Both sales and TAAR membership continue to rebound from the lows of the recession, circa 2007-09, according to Pontius. Today’s TAAR has 675 members, after bottoming out at 525 a few years ago. While that total is down from its peak in the mid-2000s, Pontius said it represents a number of new, well-educated professionals.

“At one point before I came, near the top of the bubble, there were 850 members,” said Pontius. “That may be too many. We’ve had a couple of years of strong market activity. Our members are busy.”

Pontius said membership is now holding steady. “As people are retiring or leaving, others are coming in,” he said.

Sales have also rebounded from their low point. Last year in the five-county area, TAAR recorded sales of 2,894 residential listings, compared with 2,705 for 2012. In 2009, sales barely made it above 2,000 (2,004).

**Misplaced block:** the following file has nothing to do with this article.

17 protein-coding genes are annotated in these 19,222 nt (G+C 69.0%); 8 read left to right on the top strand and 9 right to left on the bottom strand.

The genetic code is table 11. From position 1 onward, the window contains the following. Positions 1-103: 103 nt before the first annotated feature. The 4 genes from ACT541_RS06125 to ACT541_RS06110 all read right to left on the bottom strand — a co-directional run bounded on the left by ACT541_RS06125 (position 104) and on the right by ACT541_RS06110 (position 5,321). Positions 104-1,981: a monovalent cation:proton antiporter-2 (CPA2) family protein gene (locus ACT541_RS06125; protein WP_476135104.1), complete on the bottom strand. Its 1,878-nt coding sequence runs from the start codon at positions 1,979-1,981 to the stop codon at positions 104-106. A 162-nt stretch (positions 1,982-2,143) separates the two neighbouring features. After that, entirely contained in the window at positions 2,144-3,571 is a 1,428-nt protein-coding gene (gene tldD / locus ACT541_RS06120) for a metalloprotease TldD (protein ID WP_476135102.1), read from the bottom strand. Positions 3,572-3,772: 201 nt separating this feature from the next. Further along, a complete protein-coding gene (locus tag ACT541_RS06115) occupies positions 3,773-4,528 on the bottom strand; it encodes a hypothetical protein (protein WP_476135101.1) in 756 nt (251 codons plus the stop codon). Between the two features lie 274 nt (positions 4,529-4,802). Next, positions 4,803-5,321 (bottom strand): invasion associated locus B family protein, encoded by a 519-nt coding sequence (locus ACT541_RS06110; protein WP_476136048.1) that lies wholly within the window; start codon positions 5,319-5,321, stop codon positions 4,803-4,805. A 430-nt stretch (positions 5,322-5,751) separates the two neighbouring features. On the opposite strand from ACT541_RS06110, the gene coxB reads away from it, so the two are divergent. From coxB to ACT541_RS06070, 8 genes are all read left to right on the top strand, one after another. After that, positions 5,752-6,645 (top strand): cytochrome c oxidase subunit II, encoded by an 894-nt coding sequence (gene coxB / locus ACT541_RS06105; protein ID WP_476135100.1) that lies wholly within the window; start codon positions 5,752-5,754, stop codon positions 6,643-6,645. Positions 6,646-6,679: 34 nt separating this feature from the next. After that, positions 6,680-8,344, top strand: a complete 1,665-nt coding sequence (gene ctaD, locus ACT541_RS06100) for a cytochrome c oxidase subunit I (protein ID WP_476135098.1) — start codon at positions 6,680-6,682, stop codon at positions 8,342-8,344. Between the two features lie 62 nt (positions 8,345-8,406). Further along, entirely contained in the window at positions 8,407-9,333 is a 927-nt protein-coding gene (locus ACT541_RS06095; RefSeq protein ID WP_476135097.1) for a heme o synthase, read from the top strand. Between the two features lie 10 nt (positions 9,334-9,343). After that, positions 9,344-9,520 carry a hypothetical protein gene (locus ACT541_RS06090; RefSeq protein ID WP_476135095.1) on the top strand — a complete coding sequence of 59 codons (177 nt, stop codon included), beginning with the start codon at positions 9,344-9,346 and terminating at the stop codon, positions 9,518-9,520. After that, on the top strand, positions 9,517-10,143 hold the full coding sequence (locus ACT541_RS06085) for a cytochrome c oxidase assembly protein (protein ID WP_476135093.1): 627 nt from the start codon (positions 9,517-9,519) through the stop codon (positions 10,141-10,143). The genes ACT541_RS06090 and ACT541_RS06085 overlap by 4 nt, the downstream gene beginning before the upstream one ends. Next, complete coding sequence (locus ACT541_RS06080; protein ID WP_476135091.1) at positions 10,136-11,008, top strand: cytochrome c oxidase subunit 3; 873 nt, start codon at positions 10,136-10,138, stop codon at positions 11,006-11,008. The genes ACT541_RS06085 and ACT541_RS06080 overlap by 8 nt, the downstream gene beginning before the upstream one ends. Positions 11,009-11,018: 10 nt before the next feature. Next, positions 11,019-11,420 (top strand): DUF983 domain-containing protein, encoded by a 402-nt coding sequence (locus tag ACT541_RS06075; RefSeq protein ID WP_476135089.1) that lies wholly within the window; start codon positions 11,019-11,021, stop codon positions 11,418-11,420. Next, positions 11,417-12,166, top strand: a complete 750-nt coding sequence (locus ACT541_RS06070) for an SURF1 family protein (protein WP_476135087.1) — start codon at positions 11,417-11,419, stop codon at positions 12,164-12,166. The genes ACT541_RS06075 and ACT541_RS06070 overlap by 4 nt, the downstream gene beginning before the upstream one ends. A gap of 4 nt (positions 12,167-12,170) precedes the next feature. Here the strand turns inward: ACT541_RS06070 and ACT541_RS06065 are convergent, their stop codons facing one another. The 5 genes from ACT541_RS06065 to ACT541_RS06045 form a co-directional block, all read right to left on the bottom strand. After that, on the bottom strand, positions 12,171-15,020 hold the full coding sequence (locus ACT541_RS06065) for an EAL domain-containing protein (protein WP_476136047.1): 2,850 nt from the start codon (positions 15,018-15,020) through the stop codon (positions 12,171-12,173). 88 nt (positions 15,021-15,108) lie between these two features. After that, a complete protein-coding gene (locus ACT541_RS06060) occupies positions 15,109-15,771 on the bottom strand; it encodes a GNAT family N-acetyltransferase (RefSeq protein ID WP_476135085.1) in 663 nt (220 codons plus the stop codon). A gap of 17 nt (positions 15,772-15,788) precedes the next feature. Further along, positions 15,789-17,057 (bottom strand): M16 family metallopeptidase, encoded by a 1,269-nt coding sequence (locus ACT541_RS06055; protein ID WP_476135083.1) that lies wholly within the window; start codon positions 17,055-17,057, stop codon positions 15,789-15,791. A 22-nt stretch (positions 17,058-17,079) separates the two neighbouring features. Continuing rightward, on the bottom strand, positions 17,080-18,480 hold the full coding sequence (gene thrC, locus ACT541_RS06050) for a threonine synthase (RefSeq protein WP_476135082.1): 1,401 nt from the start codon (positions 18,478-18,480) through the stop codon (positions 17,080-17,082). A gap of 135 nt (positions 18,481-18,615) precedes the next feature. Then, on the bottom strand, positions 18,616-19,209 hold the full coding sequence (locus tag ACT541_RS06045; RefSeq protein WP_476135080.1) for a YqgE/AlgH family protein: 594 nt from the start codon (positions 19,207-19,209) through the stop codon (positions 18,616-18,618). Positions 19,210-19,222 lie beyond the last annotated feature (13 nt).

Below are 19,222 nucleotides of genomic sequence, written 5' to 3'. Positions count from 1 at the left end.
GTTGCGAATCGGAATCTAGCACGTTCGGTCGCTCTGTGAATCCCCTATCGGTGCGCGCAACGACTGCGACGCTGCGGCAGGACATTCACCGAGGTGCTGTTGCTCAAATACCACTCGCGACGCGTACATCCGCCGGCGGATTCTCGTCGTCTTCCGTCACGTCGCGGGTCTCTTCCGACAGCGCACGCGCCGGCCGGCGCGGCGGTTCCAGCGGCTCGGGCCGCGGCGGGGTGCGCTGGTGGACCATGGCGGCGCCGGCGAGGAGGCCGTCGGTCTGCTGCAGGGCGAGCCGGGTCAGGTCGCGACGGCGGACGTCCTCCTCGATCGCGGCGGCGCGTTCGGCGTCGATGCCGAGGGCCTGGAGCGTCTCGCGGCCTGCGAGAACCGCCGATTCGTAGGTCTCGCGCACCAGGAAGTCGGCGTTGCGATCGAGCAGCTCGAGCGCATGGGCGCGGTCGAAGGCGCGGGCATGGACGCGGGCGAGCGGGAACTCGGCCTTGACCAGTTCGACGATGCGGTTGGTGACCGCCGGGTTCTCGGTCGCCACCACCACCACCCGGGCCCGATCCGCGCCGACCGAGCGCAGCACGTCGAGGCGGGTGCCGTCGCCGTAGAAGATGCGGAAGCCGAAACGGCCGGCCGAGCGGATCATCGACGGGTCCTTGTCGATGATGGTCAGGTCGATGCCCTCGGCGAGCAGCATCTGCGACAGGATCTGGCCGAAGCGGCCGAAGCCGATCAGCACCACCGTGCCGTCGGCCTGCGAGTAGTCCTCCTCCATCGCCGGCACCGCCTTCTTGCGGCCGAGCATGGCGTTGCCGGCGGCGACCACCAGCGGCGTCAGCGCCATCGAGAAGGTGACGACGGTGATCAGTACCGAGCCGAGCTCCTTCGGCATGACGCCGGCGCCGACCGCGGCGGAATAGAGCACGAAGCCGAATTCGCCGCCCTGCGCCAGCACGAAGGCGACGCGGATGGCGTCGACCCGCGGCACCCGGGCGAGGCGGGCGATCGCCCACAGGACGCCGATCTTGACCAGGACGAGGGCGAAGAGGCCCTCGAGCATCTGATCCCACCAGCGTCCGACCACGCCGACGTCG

The rebound is especially apparent in dollar figures, where last year’s total sales were $626,530,845. Sales for 2012 were $533,316,364; in 2009 they were $348,952,440.

The first quarter of this year is actually down slightly from last year. Pontius attributed that in large part to the colder and snowier winter, which lasted longer into the year than typical.

Pontius said the market’s rebound first showed in sales of existing homes, but new construction is also increasing for the first time in several years.

“We absorbed a lot of inventory,” said Pontius.

Things would be moving faster still but for the after effects of the recession. When construction came to a halt, many of the subcontractors moved elsewhere looking for work.

“It’s a challenge to find skilled trades like roofing,” said Pontius. “The skilled trades migrated elsewhere.

Added Pontius, “Now people are looking for homes where they don’t exist. There’s not a lot of spec building. We’ve got orders, but (builders) are having a hard time finding enough skilled people. ”